Touring the city this way was enlightening because it provided some insights into the patterns of gentrification and how they have changed since 1850.  My ancestors for the most part started in the southern part of the city and as they moved up the economic ladder, they moved north of the city to an area that was newer, less crowded, and more “gentrified.” But today that pattern has reversed. Young professionals want to live close to downtown and have returned to the neighborhoods closest to the center of the city like Green Street and South Street.  The neighborhoods around Venango Street and Diamond Street were long ago abandoned by those moving out to the suburbs in the post-World War II period and are now depressed sections of the city.

After a visit to the National Museum of American Jewish History and the Liberty Bell and a walk along Market Street, we met Jan for dinner in the area known as Rittenhouse Square, another gentrified neighborhood with lots of boutiques, bars, and restaurants. Meeting Jan was a delight. We had long ago connected by email when Jan shared all the stories about her father Mervyn Sluizer, Jr., and her grandfather Mervyn, Sr., and the rest of her family. Now we were able to meet face to face, share a meal together, and connect on a deeper level than email allows.

Independence Hall

The Liberty Bell

The following day the rain began, but I was determined to try and see where my ancestors were buried. Our first stop was Mikveh Israel synagogue, where we met Rabbi Albert Gabbai, who took us to the second oldest Jewish cemetery in Philadelphia. Mikveh Israel has been in Philadelphia since before the American Revolution and was where my earliest Cohen ancestors belonged. It was then located about a mile from 136 South Street where Jacob Cohen lived. Although the original building is long, long gone, the synagogue still is in that same neighborhood, now on North 4th Street.  According to the rabbi, it now attracts empty nesters who have moved into downtown Philadelphia. Another example of urban gentrification. Jews who long ago left downtown are now returning in their later years.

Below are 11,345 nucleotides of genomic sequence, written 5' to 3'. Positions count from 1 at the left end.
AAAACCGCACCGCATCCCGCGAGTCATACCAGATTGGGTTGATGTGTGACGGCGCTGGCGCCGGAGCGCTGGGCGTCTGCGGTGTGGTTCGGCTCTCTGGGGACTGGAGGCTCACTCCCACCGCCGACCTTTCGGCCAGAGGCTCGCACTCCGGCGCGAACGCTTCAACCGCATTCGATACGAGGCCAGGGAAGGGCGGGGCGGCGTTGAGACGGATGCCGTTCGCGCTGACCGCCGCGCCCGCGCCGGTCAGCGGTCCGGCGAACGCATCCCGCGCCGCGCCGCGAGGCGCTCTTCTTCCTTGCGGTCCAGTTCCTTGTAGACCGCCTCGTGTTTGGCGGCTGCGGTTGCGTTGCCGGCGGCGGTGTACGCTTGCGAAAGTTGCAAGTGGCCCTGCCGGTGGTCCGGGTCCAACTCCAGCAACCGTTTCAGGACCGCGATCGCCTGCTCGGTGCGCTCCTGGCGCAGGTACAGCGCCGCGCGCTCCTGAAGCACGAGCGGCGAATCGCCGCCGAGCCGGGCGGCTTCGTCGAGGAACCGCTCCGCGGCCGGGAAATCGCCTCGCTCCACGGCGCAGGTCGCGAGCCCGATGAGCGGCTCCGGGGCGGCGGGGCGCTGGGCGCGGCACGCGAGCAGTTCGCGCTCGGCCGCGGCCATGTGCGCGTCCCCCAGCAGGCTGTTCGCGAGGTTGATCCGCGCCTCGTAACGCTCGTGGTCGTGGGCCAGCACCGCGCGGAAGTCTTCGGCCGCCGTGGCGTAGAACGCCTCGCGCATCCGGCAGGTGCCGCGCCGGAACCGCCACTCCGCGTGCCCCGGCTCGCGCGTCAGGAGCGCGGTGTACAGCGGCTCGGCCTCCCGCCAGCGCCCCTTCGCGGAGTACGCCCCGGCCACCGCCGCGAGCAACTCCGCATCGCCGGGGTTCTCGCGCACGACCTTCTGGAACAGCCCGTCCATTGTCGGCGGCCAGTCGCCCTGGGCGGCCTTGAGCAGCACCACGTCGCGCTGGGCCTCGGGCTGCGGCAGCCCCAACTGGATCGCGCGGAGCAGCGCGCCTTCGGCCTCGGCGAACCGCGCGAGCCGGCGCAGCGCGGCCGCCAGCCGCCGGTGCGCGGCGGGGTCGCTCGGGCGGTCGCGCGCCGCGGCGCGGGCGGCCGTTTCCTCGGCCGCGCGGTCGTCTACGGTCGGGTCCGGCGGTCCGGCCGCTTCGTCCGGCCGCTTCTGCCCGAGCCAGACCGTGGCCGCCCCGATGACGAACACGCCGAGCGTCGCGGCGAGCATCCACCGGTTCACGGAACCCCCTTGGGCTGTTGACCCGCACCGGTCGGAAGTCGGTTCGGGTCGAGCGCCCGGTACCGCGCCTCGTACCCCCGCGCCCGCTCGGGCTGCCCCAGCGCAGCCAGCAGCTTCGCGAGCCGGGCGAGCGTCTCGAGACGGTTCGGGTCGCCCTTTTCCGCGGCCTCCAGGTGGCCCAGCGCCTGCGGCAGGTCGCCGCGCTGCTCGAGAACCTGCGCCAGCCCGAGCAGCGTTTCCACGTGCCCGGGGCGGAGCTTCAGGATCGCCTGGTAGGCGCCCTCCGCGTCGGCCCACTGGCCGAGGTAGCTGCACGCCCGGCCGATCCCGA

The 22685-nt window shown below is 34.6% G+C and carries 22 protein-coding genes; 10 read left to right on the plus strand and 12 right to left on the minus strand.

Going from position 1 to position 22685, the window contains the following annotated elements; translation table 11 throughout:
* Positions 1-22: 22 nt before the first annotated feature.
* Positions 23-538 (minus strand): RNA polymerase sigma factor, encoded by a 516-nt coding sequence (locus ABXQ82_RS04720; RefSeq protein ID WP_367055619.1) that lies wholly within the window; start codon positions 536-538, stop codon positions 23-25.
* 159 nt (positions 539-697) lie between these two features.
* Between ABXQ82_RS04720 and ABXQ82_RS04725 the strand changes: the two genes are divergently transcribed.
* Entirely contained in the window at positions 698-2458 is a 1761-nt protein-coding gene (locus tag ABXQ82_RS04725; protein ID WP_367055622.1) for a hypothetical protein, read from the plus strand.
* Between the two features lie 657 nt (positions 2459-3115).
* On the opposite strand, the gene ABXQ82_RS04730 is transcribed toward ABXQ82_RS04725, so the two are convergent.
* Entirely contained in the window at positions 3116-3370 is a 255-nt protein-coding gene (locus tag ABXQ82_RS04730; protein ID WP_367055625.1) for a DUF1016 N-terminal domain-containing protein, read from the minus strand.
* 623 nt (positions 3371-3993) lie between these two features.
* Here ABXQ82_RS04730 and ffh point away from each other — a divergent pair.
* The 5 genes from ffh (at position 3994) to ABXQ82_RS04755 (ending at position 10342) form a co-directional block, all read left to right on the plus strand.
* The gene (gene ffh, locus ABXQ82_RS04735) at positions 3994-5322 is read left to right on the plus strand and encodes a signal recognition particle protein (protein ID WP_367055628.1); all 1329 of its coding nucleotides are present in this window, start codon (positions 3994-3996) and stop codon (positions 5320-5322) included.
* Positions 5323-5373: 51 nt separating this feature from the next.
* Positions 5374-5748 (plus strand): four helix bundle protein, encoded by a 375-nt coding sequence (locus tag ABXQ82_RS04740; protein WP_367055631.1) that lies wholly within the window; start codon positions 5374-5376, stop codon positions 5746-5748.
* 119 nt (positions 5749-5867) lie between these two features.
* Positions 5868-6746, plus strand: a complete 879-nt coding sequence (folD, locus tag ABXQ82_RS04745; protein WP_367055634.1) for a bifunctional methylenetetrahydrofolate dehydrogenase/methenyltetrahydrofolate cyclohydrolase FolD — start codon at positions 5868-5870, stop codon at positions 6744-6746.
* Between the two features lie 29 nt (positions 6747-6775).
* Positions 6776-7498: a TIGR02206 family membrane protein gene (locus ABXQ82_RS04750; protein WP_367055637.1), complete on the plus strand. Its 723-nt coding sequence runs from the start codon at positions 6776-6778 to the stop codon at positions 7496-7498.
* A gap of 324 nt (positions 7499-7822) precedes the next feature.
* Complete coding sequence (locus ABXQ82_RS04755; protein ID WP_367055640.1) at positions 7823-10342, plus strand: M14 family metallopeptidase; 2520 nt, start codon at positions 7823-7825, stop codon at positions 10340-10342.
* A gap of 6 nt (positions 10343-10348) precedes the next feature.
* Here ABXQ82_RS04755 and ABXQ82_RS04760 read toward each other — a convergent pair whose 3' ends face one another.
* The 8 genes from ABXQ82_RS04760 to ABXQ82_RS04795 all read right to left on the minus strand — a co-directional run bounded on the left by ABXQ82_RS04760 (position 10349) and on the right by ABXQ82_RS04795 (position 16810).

Rabbi Gabbai drove us to the Federal Street cemetery, the second oldest Jewish cemetery in Philadelphia, where he patiently and generously guided us with a map to see the gravestones of Jacob and Sarah Cohen as well as the location of Hart Levy Cohen’s grave (his stone has either sunk into the ground or otherwise disappeared).

Federal Street cemetery of Congregation Mikveh Israel

Location of Hart Levy Cohen’s grave. My 3x-great-grandfather

Jacob and Sarah’s grave is marked by one of the largest monuments in the cemetery:

While we walked through the cemetery, I also spotted the stones for Jan’s other great-great-grandparents, Bernard and Margaret Sluizer, and her three-times great-grandmother Jeanette Sluizer. I was very touched when I realized that Bernard and Margaret Sluizer are buried in the plots that abut Jacob and Sarah’s plots.

Grave of Meyer and Margaret Sluizer

I also found a stone for Joseph Jacobs, my 3-times great uncle, brother of Sarah Jacobs Cohen.

Joseph Jacobs, brother of Sarah Jacobs Cohen